Crate mz_http_proxy[][src]

Expand description

HTTP proxy adapters.

This crate constructs HTTP clients that respect the system’s proxy configuration.

Maintainership

This crate is developed as part of Materialize, the streaming data warehouse. Contributions are encouraged:

Features

All features are disabled by default. You will likely want to enable at least one of the following features depending on the HTTP client library you use:

  • The hyper feature enables the proxy adapters for use with the hyper crate.

  • The reqwest feature enables the proxy adapters for use with the reqwest crate.

Note that reqwest by default will perform its own determination of the system proxy configuration, but its support for no_proxy is not as complete as the implementation in this crate.

System proxy configuration

The system’s proxy configuration is governed by four environment variables, http_proxy, https_proxy, all_proxy, and no_proxy, whose meanings are nonstandard and vary widely from tool to tool. Materialize implements a subset of the behavior that has been empirically determined to be common to many other HTTP clients.

With the exception of http_proxy, environment variables may be specified in all lowercase, as written above, or in all uppercase (e.g, HTTPS_PROXY). http_proxy is accepted in lowercase only because the variable HTTP_PROXY can be controlled by attackers in CGI environments, as in golang/go#16405. If an environment variable is specified in both lowercase and uppercase, the lowercase variable takes precedence.

Proxy selection

The http_proxy and https_proxy environment variables specify the URL of a proxy server to use when routing HTTP and HTTPS traffic, respectively. The all_proxy environment variable specifies a proxy server that applies to both HTTP and HTTPS traffic. http_proxy and https_proxy take precedence over all_proxy.

Proxy exclusions

The no_proxy environment variable is a comma-separated list specifying hosts to exclude from proxying. It takes precedence over the other environment variables. Each entry in the list must be:

  • an IP address followed by an optional port (e.g., 1.2.3.4, 1.2.3.4:80, ::1, [::1], or [::1]:80),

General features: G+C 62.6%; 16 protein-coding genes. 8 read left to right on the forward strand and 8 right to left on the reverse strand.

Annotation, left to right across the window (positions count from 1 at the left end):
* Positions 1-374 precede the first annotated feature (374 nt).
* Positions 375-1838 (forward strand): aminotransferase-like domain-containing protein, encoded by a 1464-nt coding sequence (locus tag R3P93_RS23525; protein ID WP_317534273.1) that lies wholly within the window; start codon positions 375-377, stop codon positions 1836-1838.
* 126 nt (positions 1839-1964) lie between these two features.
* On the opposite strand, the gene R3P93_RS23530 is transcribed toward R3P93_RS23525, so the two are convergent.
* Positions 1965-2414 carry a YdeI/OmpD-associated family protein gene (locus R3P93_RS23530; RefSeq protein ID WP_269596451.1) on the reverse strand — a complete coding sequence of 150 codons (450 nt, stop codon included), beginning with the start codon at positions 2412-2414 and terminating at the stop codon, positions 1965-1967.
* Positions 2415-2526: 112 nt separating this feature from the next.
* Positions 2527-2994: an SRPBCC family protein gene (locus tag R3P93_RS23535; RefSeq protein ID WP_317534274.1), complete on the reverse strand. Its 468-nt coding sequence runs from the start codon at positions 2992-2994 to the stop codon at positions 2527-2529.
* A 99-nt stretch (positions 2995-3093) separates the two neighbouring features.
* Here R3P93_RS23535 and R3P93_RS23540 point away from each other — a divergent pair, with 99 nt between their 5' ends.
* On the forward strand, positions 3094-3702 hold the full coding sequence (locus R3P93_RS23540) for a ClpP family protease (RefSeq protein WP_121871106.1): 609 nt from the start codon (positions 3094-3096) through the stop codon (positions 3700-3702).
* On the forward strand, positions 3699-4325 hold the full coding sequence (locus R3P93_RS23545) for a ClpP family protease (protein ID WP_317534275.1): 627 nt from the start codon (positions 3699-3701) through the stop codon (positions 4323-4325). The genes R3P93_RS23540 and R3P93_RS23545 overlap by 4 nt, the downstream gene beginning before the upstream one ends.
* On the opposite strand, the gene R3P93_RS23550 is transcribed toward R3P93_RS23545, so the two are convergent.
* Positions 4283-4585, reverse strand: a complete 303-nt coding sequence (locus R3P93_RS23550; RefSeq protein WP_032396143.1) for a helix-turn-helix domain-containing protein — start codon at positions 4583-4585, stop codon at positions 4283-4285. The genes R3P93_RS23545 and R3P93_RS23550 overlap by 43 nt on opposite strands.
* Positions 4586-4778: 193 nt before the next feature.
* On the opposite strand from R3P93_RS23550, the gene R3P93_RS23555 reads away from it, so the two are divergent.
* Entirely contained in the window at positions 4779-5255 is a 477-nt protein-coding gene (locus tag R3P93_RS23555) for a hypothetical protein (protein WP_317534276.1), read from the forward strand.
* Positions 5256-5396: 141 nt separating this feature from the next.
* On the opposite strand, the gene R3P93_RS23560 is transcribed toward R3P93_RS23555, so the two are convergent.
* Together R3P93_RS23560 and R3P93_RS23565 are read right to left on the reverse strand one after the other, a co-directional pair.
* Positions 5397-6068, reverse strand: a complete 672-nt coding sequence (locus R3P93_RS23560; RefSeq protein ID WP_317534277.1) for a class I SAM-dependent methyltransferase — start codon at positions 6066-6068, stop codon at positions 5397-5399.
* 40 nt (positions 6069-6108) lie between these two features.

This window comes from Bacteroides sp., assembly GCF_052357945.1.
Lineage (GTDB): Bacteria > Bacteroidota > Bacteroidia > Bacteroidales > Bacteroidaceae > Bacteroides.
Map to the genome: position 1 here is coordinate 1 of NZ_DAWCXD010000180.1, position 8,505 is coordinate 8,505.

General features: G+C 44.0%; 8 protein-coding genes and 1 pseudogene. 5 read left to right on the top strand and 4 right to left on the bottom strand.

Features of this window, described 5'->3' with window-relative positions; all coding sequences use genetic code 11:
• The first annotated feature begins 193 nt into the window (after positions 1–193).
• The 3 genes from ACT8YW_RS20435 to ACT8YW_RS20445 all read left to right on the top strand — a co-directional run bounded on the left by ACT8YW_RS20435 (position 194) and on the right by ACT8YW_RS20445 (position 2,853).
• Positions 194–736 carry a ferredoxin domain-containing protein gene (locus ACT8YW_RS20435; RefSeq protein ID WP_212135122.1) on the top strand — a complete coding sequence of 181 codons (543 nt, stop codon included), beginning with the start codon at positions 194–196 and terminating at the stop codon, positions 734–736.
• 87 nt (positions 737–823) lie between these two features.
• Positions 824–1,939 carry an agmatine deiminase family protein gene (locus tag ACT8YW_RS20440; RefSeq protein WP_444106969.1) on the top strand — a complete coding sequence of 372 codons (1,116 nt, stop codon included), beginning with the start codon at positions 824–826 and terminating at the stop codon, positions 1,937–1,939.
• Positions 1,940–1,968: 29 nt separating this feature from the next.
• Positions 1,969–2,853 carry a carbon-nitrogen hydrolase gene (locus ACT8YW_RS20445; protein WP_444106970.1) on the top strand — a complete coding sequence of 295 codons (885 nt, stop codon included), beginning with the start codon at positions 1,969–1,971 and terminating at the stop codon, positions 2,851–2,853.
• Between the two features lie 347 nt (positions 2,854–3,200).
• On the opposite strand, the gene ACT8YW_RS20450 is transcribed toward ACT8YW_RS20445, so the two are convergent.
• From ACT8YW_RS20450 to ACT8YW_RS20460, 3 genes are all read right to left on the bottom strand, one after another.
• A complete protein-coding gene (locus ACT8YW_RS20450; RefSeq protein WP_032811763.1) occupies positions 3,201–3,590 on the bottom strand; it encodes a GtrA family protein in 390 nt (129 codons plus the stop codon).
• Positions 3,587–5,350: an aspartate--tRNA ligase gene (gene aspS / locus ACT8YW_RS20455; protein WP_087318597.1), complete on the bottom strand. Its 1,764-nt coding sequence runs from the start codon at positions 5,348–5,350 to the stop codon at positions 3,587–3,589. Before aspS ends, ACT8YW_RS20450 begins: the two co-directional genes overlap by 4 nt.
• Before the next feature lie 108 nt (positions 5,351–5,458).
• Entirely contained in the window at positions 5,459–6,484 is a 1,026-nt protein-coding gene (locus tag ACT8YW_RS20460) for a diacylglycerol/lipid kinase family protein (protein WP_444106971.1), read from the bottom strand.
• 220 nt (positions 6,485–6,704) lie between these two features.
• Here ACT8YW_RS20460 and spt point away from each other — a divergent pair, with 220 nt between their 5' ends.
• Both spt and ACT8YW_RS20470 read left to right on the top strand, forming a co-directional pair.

• an IP address prefix in CIDR notation (e.g., 1.1.0.0/16), or
  • a domain name followed by an optional port (e.g., foo.com).

Whitespace surrounding an entry is ignored.

IPv6 addresses cannot contain whitespace inside the [ and ] characters or they will be treated as domains. IPv6 addresses that are followed by a port specification must be surrounded by [ and ] or the port will be considered part of the IPv6 address. (The implementation technically allows IPv4 addresses to be wrapped in square brackets as well, for compatibility with other tools, but this should not be relied upon.)

no_proxy matching never involves DNS resolution, so a no_proxy value of 1.2.3.4 will exclude requests that literally mention the IP in the URL (e.g., http://1.2.3.4) from proxying, but not requests to http://domainthatresolvesto1234.

Domain names in no_proxy match all subdomains, so a no_proxy value of materialize.com will exclude requests to both materialize.com and cloud.materialize.com from proxying. For compatibility with other tools, domain names can include one optional . character at the start, which is ignored.

Invalid entries in the list are silently ignored.

If the no_proxy environment variable is set to the special value *, then all addresses will be excluded from proxying.

See also

For further details on these environment variables, see the GitLab blog article “We need to talk: can we standardize NO_PROXY?”.

Modules

hyperhyper

Proxy adapters for hyper.

System proxy configuration guts.

reqwestreqwest

Proxy adapters for reqwest.